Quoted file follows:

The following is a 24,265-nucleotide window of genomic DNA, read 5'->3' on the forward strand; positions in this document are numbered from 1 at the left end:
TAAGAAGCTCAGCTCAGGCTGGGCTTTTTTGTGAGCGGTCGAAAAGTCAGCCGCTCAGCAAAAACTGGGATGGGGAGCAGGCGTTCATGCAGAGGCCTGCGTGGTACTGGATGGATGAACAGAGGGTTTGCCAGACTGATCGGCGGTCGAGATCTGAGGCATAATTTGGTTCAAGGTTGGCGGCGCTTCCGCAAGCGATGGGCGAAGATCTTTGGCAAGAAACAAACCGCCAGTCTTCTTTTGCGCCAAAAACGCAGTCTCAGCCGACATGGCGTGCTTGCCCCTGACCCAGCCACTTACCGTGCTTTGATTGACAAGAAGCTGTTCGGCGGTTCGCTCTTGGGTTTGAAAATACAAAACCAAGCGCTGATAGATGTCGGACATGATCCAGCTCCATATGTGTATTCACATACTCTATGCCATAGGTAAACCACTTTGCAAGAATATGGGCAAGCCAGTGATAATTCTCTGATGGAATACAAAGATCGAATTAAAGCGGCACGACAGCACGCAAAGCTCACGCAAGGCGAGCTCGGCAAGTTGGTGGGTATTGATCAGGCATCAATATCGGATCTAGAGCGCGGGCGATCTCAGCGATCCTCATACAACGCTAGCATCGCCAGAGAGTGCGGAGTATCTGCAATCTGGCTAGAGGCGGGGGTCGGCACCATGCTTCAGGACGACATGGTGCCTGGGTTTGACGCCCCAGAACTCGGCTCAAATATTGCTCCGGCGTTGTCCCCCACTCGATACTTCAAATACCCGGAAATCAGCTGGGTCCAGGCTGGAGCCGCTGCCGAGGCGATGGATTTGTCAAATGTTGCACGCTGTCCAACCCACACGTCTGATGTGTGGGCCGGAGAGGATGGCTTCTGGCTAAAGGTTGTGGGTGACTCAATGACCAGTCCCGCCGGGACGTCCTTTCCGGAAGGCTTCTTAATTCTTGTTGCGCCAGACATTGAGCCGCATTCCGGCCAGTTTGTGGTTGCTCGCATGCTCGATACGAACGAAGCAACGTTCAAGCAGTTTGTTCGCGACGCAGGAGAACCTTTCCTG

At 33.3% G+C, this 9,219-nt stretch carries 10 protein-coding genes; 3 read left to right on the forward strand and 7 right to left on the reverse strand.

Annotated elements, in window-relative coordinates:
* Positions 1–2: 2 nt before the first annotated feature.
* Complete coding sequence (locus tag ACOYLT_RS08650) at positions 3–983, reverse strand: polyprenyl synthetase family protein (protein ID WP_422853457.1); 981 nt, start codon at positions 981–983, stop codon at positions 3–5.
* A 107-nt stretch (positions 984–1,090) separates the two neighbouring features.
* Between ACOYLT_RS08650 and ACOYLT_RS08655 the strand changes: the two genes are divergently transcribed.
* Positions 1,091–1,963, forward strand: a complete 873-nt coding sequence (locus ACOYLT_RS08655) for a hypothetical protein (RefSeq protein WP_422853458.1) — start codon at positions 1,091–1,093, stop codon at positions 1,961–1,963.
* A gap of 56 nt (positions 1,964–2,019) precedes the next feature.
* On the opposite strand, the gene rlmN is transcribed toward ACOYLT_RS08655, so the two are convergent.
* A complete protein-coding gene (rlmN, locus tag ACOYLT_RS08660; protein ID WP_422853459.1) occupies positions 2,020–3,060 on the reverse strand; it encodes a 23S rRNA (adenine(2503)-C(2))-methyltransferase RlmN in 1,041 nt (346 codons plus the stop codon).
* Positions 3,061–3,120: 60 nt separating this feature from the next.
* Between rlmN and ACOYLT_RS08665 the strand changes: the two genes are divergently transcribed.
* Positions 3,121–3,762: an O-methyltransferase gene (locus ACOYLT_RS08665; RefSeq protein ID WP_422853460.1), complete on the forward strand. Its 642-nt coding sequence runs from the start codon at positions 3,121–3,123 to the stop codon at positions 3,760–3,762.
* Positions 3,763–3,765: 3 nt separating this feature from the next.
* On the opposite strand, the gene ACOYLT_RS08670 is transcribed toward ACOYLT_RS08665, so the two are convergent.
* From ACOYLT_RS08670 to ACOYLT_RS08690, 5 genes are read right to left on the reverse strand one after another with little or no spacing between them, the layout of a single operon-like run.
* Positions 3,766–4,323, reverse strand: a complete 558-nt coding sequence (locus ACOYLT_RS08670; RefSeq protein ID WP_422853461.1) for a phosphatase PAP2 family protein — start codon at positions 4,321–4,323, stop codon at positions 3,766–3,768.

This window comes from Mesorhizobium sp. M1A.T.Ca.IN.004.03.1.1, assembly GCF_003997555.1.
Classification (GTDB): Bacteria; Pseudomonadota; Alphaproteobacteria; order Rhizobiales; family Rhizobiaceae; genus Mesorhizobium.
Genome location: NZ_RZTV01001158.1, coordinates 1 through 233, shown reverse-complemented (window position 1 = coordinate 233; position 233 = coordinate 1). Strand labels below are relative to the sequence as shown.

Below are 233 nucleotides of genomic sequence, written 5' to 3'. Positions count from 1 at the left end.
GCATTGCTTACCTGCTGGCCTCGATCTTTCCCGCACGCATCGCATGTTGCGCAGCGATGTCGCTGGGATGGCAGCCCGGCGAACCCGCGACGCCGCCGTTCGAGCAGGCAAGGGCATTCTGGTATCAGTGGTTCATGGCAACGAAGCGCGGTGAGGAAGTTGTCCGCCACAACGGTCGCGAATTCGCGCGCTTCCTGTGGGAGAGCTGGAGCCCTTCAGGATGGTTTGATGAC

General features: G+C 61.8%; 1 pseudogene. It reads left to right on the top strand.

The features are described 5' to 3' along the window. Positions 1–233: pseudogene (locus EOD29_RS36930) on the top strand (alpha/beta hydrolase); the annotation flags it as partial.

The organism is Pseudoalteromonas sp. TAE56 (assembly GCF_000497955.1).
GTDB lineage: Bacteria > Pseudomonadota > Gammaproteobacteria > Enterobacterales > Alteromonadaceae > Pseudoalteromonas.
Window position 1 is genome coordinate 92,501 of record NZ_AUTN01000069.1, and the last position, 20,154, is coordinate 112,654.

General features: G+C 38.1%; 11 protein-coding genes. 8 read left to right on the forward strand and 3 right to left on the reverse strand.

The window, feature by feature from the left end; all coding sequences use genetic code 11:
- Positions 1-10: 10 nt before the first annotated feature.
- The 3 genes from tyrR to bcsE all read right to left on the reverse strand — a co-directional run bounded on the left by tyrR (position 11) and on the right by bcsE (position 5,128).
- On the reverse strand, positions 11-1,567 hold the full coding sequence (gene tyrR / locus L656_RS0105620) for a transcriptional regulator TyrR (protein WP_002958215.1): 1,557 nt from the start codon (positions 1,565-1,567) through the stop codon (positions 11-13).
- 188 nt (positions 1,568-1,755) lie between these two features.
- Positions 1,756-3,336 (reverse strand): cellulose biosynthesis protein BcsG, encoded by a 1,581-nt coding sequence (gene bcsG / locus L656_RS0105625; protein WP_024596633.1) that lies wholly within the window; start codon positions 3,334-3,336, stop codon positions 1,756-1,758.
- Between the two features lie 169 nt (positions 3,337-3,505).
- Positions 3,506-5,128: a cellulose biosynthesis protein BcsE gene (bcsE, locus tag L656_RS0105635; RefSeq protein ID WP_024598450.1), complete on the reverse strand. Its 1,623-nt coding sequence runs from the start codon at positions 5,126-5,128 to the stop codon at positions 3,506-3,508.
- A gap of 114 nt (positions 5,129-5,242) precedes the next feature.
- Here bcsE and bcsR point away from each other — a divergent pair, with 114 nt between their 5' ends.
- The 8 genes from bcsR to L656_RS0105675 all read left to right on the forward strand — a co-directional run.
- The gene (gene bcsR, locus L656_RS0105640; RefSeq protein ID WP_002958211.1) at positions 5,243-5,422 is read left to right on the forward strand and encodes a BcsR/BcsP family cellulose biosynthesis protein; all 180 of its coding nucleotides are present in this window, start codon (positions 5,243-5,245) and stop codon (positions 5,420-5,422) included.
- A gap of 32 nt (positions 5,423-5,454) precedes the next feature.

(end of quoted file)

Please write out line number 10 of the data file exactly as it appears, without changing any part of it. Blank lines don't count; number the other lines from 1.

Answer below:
* A gap of 56 nt (positions 1,964–2,019) precedes the next feature.